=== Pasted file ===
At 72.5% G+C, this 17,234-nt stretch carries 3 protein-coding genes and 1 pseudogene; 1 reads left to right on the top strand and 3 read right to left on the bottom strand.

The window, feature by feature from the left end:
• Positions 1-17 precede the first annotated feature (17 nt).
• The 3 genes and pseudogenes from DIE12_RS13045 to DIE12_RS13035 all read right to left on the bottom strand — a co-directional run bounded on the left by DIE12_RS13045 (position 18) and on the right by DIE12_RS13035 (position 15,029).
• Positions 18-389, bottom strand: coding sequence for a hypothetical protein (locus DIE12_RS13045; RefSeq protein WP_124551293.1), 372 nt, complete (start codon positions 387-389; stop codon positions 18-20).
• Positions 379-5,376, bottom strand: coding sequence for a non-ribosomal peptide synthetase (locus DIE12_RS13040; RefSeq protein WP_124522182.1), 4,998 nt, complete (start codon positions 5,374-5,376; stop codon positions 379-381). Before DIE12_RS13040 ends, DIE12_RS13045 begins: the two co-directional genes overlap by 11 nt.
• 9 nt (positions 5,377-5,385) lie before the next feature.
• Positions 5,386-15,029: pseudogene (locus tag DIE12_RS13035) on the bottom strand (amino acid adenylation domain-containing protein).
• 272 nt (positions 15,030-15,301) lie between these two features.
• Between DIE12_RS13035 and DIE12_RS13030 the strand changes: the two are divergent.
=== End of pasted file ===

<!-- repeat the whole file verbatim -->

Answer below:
At 72.5% G+C, this 17,234-nt stretch carries 3 protein-coding genes and 1 pseudogene; 1 reads left to right on the top strand and 3 read right to left on the bottom strand.

The window, feature by feature from the left end:
• Positions 1-17 precede the first annotated feature (17 nt).
• The 3 genes and pseudogenes from DIE12_RS13045 to DIE12_RS13035 all read right to left on the bottom strand — a co-directional run bounded on the left by DIE12_RS13045 (position 18) and on the right by DIE12_RS13035 (position 15,029).
• Positions 18-389, bottom strand: coding sequence for a hypothetical protein (locus DIE12_RS13045; RefSeq protein WP_124551293.1), 372 nt, complete (start codon positions 387-389; stop codon positions 18-20).
• Positions 379-5,376, bottom strand: coding sequence for a non-ribosomal peptide synthetase (locus DIE12_RS13040; RefSeq protein WP_124522182.1), 4,998 nt, complete (start codon positions 5,374-5,376; stop codon positions 379-381). Before DIE12_RS13040 ends, DIE12_RS13045 begins: the two co-directional genes overlap by 11 nt.
• 9 nt (positions 5,377-5,385) lie before the next feature.
• Positions 5,386-15,029: pseudogene (locus tag DIE12_RS13035) on the bottom strand (amino acid adenylation domain-containing protein).
• 272 nt (positions 15,030-15,301) lie between these two features.
• Between DIE12_RS13035 and DIE12_RS13030 the strand changes: the two are divergent.